Transforming OH to OD in optical fibers has been discussed before to shift the OH absorption peak away from the region of the dispersion minimum to 1850 nm. In other words, for high-bandwidth, long-distance fiber-optic communication, it is desirable to have the dispersion and absorption minima at about the same wavelength. In that context, however, it was accomplished through "isotope exchange," not neutron irradiation (deuterium gas diffuses into the fiber and hydrogen gas diffuses out). In this OH to OD isotopic exchange, the 1390 nm transmission minimum disappears and the 1850 nm minimum develops as a result of the treatment (see Fig. 2).5 Thus, we can be confident that the phenomenon exists; it simply has not been realized in the way proposed here.

Gamma sensitivity

It is well known that optical fibers darken under the impact of ionizing radiation (including neutrons). This fact would tend to negate the claim made earlier that optical fibers overcome the problem of gamma sensitivity, were the following not also true: Pure-silica-core fibers are generically the least susceptible to such radiation; high-OH, pure-silica-core fibers are even less susceptible than their low-OH counterpart; radiation-induced darkening is both much smaller and much more constant with wavelength in the region of the spectrum under consideration than in the visible and nearer-infrared; and fibers recover from damage caused by gamma and other forms of ionizing radiation, but not from the transformation of a proton to a deuteron.

The smaller and more constant radiation-induced darkening is probably the result of 1390 and 1850 nm lying within the absorption tail of a displacement defect that peaks in the visible or ultraviolet (UV). These facts may allow one to ignore gamma effects completely, use cancellation when comparing the primary neutron effect (OH to OD) at 1390 nm to that at 1850 nm, or wait for recovery in a shielded environment. In addition, any darkening, at say 600 nm, induced by the 2.24 MeV gamma ray emitted internally when hydrogen (H) converts to deuterium (D), could be correlated with the primary neutron effect and produce a more reliable measurement.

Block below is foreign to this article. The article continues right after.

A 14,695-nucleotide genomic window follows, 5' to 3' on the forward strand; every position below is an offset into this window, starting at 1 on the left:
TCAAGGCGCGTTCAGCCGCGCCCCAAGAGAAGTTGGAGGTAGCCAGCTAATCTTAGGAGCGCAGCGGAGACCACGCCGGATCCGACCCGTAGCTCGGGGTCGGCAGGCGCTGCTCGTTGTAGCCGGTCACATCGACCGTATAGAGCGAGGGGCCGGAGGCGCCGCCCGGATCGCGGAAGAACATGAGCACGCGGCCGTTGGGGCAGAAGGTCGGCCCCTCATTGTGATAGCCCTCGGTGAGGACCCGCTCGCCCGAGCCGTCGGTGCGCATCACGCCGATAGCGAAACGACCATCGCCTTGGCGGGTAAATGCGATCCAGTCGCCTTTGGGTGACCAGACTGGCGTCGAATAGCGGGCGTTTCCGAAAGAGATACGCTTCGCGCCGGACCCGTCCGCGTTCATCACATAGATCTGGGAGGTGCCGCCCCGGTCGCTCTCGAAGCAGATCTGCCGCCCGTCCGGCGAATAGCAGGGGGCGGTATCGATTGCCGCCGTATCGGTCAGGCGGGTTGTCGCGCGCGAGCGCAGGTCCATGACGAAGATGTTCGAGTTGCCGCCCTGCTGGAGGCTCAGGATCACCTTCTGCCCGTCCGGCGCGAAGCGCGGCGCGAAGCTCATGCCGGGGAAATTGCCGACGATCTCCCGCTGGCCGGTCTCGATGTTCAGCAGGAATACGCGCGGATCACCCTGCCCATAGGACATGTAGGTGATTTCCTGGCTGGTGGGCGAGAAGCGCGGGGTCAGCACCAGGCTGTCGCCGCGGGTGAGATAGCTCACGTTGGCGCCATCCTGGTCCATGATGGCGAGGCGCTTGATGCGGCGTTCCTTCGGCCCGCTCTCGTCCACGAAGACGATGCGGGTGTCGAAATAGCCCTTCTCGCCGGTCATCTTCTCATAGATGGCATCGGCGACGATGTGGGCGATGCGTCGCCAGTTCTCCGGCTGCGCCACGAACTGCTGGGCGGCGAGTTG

An example of the smaller radiation-induced darkening referred to in the previous paragraph can be illustrated graphically (see Fig. 3).6 A particular germanium (Ge)-doped fiber, Corning 1519, was exposed to protons and a mixed gamma-neutron radiation field and was then allowed to recover for an hour. The radiation-induced loss remaining at that time can be shown as a function of wavelength from 700 to 1700 nm. It should be noted that the degree of darkening of an optical fiber typically diminishes with the power density of the light passing through it in addition to the other factors mentioned. This effect, known as photobleaching, occurs because the recovery mechanisms are often optically activated. In fact, workers who have studied fiber darkening have made a point to minimize the power density to avoid complicating the interpretation of their experimental results. However, this can be used to advantage in the current application. High optical power, as can be obtained with a laser source, will reduce the effects of gamma darkening.

The fiber-optic advantage

Electromagnetic interference (EMI) immunity and safety are some of the traditional advantages of fiber-optic sensors. Geometric flexibility and low cost are others; the sensor proposed here can assume nearly any shape by winding fibers around variously shaped objects. Multilayer coils can be created of various lengths to capture neutrons emitted over nearly 4 steradians, enabling very large "capture" volumes at very low cost. Alternately some variant of the preform used in the extrusion process could be shaped as required. Due to this flexibility, large-scale detectors could be envisioned that are constructed in highway overpasses and other structures that are large enough and sufficiently sensitive to encompass truck bodies and railroad trains moving at high speed for detection on the move, without attracting significant attention or requiring a slowdown in traffic.

In contrast to neutron activation analysis, which uses a neutron source to bombard the material under inspection, the optical-fiber approach would be totally passive, allaying the fears of nearby personnel being inadvertently irradiated. We note that the fiber-optic neutron-detection mechanism has only been demonstrated in theory; a formal exploratory effort is required for its implementation as an unobtrusive detector for NWMD.


1. S. Fetter et al., Science and Global Security 1, 225 (1990).
2. C. Smithpeter et al., Proc. 24th Workshop on Geothermal Reservoir Engineering, Stanford University, Stanford, CA (January 1999).
3. J. Stone, J. Lightwave Technology LT-5, 5, 712 (May 1987).
4. "Downhole Geothermal Well Sensors Comprising a Hydrogen-Resistant Optical Fiber," US Patent 6,853,798 B1.
5. B. Kumar, N. Fernelius, and J.A. Detro, Communications of the American Ceramic Society, C-178 to C-180 (December 1981).
6. M.E. Gingerich et al., SPIE Proc. Meeting on Optical Techniques for Sensing and Measurement in Hostile Environments 787, 77 (May 1987).

This invention was made with Government support under government contract DE-AC04-94AL85000 awarded by the US Department of Energy to Sandia Corp. The Government has certain rights in the invention, including a paid-up license.

Joseph S. Accetta is a principal scientist at Georgia Tech Research Institute in Atlanta, GA, and CEO of JSA Photonics; and Jonathan D. Weiss is senior scientist at JSA Photonics, 1117 Rio Rancho Blvd. #13, Rio Rancho, NM 87124; e-mail: [email protected];